Being surrounded by clutter can reduce focus and increase ability to concentrate – how many of you feel the need to tidy your desk before starting work, or organise the washing up before reaching for the squeezy? It often makes a job easier if there’s an ordered approach. This is reported to be because of how our brain takes in visual information.
It’s widely reported that having a feeling of satisfaction of completion can be really good for motivating us. One of the really simple things that people with depression are encouraged to do is make their bed when they get up. As a really positive start to the day, people then become more motivated to achieve more with their day.
The key to doing this successfully is to understanding why it happens in the first place; why is stuff so important? You can then change your mindset which is a powerful driver. Then, start small and do a bit each day. Ask someone to help you if having a buddy is motivating. And, the more you repeat this, the more it will become a natural pattern.
Often our emotions, our feelings, are driven by whether or not we have our basic needs in life met. Where we cannot settle our mamalian brain because we’re hungry or feel isolated, this might trigger some behaviours that are running on old patterns. Our emotions might drive us to something like over eating, forming inappropriate relationships or routinely leaving jobs when it becomes difficult in an effort to meet our needs so that we feel comforted. There’s more in Kay Cooke’s work on basic needs if you want to find out more.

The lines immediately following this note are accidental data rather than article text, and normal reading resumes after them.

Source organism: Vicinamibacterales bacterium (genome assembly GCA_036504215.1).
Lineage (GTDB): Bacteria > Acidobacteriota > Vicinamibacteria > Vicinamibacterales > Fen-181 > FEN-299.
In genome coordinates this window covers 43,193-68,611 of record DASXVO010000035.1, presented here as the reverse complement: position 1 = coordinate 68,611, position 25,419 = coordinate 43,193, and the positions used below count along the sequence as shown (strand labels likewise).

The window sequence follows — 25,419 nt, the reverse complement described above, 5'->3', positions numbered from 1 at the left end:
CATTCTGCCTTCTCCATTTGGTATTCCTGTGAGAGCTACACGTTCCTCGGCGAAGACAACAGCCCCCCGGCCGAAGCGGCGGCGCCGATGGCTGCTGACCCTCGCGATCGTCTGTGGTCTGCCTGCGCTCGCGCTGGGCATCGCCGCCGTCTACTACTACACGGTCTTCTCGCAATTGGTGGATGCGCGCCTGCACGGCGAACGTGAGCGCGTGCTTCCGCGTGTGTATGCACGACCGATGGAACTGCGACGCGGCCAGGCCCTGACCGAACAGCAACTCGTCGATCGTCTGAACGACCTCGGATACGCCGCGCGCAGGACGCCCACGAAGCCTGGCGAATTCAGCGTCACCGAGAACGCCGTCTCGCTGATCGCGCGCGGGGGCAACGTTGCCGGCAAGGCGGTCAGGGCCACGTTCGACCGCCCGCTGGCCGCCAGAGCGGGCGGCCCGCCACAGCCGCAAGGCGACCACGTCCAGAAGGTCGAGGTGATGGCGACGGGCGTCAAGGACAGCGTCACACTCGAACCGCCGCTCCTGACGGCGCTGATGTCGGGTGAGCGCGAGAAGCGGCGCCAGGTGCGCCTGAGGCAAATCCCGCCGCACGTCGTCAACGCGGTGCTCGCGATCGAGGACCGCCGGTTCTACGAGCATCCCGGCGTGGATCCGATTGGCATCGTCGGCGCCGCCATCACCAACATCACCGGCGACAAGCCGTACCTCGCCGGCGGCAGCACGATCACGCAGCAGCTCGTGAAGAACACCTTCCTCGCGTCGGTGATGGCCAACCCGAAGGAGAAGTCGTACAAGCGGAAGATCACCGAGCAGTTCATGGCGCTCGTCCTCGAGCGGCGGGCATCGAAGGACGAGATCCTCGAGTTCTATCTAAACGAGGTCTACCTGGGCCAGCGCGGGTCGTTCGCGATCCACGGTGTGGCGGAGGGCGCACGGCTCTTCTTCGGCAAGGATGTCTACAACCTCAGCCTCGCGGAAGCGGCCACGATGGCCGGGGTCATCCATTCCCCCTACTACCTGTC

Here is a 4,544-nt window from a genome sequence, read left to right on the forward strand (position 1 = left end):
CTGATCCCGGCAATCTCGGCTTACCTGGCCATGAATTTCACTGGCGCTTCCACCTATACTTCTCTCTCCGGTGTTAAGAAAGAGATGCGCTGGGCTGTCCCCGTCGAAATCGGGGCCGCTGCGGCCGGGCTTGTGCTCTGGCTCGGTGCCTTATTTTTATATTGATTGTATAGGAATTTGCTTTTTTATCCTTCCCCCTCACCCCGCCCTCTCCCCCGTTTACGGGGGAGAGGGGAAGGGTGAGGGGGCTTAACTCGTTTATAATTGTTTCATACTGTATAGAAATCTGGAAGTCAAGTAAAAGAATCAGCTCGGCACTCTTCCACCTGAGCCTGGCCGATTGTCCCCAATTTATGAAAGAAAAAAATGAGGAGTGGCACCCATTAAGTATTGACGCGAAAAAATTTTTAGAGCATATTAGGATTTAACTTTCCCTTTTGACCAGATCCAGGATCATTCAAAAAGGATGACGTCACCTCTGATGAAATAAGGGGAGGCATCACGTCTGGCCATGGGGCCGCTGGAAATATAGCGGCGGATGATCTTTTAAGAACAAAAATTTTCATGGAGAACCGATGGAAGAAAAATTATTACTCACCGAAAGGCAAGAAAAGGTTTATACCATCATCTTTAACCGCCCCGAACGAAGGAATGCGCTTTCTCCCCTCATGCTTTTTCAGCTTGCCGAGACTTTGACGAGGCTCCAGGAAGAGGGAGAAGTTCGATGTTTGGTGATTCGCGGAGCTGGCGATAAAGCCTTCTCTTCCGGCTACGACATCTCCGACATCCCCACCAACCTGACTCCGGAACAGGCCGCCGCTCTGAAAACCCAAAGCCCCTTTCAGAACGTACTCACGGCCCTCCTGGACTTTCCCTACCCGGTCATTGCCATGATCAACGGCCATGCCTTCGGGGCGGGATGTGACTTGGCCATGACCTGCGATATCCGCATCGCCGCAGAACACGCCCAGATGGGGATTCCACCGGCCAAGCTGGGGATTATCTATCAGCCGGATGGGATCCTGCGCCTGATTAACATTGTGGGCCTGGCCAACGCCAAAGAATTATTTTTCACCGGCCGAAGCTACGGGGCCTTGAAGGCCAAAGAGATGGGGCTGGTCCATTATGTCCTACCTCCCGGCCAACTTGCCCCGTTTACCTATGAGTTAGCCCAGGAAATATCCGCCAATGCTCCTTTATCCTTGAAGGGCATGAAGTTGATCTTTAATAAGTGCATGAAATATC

Noticing the emotions in the first place is key to this part. Keeping a diary of behaviour and what emotions were around at the time is an effective way of doing this. What’s important is that you do this without judgement – just notice – ‘that’s interesting’. Recognising that they’re just emotions is key.
Are there particular patterns that run in the family? Have you noticed that particular behaviour and emotions happen at particular times? Once you know the triggers, you can begin to practice different patterns. It’ll feel a bit scary at first, but much healthier. Having prompts, or even avoiding the triggers for a while whilst you practice the new way can often help.
Thoughts and beliefs;
Those thought patterns and beliefs that have been developing for us since our childhood can be helpful. It’s what allows us to live our life without getting bogged down in actively making decisions when our brains are taking in millions of bits of information all of the time. We all create this internal dialogue and world.